Here in Mexico City the light poles and overpasses – and just about every other available surface – are festooned with taxpayer-financed electoral propaganda. Yes, there’s a buzz in the air, and it’s the sound of José Lunchpails across the nation saying “How can I possibly vote for any of these unconscionably corrupt political parties and their hopelessly venal candidates?”
To be honest, this will be our challenge when we head to the polls on June 7 to vote for members of the federal Chamber of Deputies, and in some locations for state governors and other local officials. Locally here in Mexico City, we will vote for representatives to the Legislative Assembly of the Federal District (ALDF) and heads of the city boroughs, called Delegaciones. In certain aspects, June 7 will be an election of firsts. This will be the first election overseen by the new National Electoral Institute (INE), which was created for no easily discernible reason to take over the job from the now-defunct Federal Electoral Institute (IFE). Likewise, it will be the first Mexican election to allow “independent” candidates, or those not affiliated with any of the country’s registered political parties. This innovation was introduced as part of a political reform passed last year and comes following a lengthy suit brought before the Interamerican Court of Human Rights by former Mexican Foreign Minister Jorge Castañeda. Castañeda was denied the right to run for president as an independent in a prior election.
Considering the disappointing economic growth and series of high-profile dodgy deals that have reflected poorly on the administration of President Enrique Peña Nieto, one might expect the PRI to be punished at the polls in the upcoming mid-terms. The other leading parties, however, have acquitted themselves so poorly that the PRI actually might pick up ground despite largely stepping on its own, er, tail for the past year. The center-right National Action party (PAN) was outed for shaking down local officials for kickbacks in return for providing federal funds for public works, and also administered a severe beating to itself through a bruising internal struggle for party leadership that led all sides splashing through the sewer. The leftist Party of the Democratic Revolution (PRD) was significantly sullied by the case involving the disappearance and presumed murder of 43 students in the southern municipality of Iguala. The city’s Municipal President, elected on the PRD ticket, was accused of complicity in the kidnapping and the PRD’s tepid response to the horrific events led the party’s founder, Cuauhtémoc Cárdenas, to resign in protest. Beyond the struggles of the main opposition parties, overall discontent with the political parties’ craven cynicism is expected to boost abstentionism, which would play to the PRI’s strength of bloc voting within its nationwide organization.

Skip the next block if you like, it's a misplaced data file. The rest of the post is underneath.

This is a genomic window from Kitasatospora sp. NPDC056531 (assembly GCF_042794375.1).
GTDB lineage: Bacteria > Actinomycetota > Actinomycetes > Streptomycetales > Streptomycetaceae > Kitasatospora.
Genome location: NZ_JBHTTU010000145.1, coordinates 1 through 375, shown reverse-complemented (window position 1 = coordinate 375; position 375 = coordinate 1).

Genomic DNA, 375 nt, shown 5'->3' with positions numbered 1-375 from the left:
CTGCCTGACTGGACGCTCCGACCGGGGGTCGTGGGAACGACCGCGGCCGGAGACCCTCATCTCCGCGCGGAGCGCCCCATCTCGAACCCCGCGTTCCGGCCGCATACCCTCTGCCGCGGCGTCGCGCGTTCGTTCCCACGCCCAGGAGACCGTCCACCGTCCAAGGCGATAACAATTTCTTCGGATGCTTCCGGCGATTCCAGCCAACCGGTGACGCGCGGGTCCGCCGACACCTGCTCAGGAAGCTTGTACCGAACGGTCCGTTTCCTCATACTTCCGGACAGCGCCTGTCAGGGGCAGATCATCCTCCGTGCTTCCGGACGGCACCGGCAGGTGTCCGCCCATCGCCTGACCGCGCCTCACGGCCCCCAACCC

The PRD further stands to lose ground to one of the new parties making its electoral debut on June 7. This is the National Regeneration Movement (Morena), led by two-time PRD presidential candidate Andrés Manuel López Obrador (AMLO). Fuming over the PRD leadership’s willingness to cut deals with the administration, AMLO split acrimoniously with his long-time party in 2012 and founded Morena. While Morena is unlikely to make major inroads at the national level outside the capital city area, the new party could very will pick up ground at the PRD’s expense in the ALDF and Mexico City boroughs. This is not insignificant, as the Mexico City borough governments are well known coffers of pirate plunder much coveted by all the political parties.
In addition to Morena, two new political parties will be making their electoral debut on June 7. the Humanist Party (Partido Humanista, or PH) and Social Encounter (Encuentro Social, or ES) received their official registrations last year at the same time as Morena, but unlike AMLO’s followers, the two mini parties run the risk of not reaching the threshold of 3% of the vote required to maintain their registrations.
Despite the new elements in the upcoming mid-terms, most of the user experience is feeling more like nostalgia than a brave new world. The PRI-ally Mexican Green Party (as in green the color of money, not the European progressive movement) has raised eyebrows by flagrantly flaunting electoral laws spending millions of pesos on television spots. In Mexico City and elsewhere, reports abound of local party organizations using beatings and intimidation to prevent rivals from proselytizing, and candidates have been assassinated in rougher areas such as the states of Guerrero and Oaxaca. Civil society is having a hard time making headway in addressing the country’s underlying problems, and from the looks of things, the June 7 mid-term elections will not make much of a contribution.